12 12 p-value What is a p-value? Let’s develop a story. When we said the level of significance was picked to be.05 we could find the critical value of in terms of a t value. Then we had a sample mean of and a corresponding tstat of minus On the number line this tstat is farther from the center than the critical value. And for this reason we rejected the null. Now, if you go to the graph on the previous slide, and if you put your right pinky, palm up on the critical value, the area to the left of your pinky was chosen to be.05.

13 13 Now, move your pinky to the left to the value of the sample mean, or its corresponding t. The area under the curve to the left of your pinky is less than.05. This actual area is called the p- value. It is just the level of significance of the sample statistic we obtained. An equivalent way to test an hypothesis then is to reject the null if the p value is less than the level of significance established for the test. In the t table we see in row df = 24 the value under.005. With a symmetric distribution has a lower tail area of.005. Our sample value is even less than that so the p-value is less than.005. We reject the null here.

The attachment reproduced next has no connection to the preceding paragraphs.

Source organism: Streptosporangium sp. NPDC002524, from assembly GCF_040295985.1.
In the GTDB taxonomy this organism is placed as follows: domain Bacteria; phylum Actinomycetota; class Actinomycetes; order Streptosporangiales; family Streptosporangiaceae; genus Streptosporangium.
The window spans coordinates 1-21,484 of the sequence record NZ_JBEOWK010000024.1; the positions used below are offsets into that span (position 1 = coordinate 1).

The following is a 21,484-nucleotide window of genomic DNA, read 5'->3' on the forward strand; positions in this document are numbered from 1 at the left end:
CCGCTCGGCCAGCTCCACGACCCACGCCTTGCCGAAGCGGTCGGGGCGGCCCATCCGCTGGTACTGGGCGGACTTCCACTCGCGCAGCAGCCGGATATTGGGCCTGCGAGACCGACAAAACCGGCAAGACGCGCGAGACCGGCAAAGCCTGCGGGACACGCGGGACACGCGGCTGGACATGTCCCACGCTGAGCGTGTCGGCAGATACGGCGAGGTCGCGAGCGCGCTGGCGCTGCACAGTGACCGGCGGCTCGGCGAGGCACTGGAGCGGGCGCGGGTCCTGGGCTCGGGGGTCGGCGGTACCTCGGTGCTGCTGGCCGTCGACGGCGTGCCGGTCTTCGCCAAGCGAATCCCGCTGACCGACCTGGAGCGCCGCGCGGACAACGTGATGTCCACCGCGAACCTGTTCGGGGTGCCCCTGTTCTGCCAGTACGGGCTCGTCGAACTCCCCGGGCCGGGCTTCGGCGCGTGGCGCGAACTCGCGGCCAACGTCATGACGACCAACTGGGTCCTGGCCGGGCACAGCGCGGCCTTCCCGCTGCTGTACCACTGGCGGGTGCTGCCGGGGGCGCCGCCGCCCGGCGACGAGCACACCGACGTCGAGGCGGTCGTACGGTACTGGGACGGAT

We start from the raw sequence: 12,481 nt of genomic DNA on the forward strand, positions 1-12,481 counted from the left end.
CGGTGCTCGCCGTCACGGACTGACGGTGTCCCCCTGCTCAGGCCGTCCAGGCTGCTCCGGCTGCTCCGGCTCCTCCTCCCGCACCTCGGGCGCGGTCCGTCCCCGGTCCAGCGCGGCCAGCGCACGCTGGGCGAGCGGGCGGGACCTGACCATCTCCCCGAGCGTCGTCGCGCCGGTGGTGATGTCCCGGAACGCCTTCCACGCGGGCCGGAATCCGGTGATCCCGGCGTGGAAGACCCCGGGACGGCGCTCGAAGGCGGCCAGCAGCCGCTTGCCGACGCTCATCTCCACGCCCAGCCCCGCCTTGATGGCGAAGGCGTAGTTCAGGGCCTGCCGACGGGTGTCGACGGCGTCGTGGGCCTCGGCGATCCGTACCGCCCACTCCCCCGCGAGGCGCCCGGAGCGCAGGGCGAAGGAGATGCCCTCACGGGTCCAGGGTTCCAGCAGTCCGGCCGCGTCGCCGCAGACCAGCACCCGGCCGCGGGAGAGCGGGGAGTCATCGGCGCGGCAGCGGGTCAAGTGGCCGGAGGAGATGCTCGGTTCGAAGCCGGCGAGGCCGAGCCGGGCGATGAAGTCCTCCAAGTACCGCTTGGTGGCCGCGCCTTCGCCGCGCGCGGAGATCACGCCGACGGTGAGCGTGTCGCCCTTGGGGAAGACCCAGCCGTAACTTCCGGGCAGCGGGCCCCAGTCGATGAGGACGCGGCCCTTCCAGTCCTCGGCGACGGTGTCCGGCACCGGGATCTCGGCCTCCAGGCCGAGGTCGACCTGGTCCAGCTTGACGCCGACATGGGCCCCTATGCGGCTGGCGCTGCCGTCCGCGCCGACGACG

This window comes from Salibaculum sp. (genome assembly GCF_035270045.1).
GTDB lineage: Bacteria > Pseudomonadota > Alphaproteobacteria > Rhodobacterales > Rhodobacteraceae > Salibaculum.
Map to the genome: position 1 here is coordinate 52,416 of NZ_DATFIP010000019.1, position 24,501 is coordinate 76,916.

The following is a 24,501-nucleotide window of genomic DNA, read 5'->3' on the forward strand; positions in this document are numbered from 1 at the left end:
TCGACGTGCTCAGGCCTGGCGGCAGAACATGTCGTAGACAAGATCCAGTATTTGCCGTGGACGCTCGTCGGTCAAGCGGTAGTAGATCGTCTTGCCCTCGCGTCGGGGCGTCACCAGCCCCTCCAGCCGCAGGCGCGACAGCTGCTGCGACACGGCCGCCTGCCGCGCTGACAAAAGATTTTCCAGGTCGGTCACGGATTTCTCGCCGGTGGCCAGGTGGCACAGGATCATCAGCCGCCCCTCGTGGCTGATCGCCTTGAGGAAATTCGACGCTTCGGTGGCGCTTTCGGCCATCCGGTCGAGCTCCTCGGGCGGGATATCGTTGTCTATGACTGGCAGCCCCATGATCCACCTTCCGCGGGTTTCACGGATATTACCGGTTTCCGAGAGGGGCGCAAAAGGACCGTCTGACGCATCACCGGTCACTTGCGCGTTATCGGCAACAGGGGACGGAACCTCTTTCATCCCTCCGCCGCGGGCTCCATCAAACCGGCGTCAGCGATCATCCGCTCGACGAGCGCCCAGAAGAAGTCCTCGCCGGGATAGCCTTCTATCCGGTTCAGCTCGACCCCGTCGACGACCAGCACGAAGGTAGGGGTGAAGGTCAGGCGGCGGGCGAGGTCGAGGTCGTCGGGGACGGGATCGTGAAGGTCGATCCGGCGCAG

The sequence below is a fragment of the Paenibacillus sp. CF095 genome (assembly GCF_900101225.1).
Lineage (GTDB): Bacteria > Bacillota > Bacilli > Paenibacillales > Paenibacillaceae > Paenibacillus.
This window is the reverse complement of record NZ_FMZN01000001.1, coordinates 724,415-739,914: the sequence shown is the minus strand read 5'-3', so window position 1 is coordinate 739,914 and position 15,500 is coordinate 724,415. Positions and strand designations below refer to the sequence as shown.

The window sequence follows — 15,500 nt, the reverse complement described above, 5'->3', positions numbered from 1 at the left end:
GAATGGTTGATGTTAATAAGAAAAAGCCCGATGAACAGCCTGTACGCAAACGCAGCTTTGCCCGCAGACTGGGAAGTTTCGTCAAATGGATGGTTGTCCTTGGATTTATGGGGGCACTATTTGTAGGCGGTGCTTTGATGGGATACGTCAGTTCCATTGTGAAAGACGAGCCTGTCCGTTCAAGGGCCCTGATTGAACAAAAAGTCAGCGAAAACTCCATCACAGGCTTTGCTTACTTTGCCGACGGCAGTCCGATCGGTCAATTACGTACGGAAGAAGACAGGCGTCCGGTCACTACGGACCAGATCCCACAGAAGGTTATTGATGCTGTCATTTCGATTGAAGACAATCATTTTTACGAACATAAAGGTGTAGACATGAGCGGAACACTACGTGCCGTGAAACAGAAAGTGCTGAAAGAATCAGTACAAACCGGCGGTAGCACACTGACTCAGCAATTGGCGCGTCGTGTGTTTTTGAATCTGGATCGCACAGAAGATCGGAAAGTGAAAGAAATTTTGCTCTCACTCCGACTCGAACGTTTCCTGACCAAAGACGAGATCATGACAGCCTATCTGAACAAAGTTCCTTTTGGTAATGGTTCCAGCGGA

14 14 Remember, all this is a one tailed test on the low side of the mean. What if we had a one tailed test on the high side of the mean? Same logic. Generic example: Sample size is 50 so df = 49. Alpha is picked to be.01. The critical t is found in the table as t Do not reject null Reject null Say in a sample the sample mean is and sample standard deviation is.02. SO our tstat = (6.034 – 6.03)/(.02/sqrt(50)) = 1.41 and since this is not as big as we do not reject the null. The p-value is somewhere between.05 and.10 because 1.41 is between and

15 15 Let’s summarize some things. When an alternative hypothesis H1 has a not equal sign we have a two tailed test. We take alpha and divide by 2 to get critical values. Reject the null if our tstat is more extreme than the critical values. If we go the p-value approach we have to take our tail area and multiply by 2. Reject the null if the p- value for the tstat is less than or equal to alpha. When an alternative hypothesis H1 has an inequality (either a less than or a greater than sign) sign we have a one tailed test. Alpha is all in one tail to get the critical value. Reject the null if our tstat is more extreme than the critical value. If we go the p-value approach the tail area with the tstat is the p-valule. Reject the null if the p-value for the tstat is less than or equal to alpha.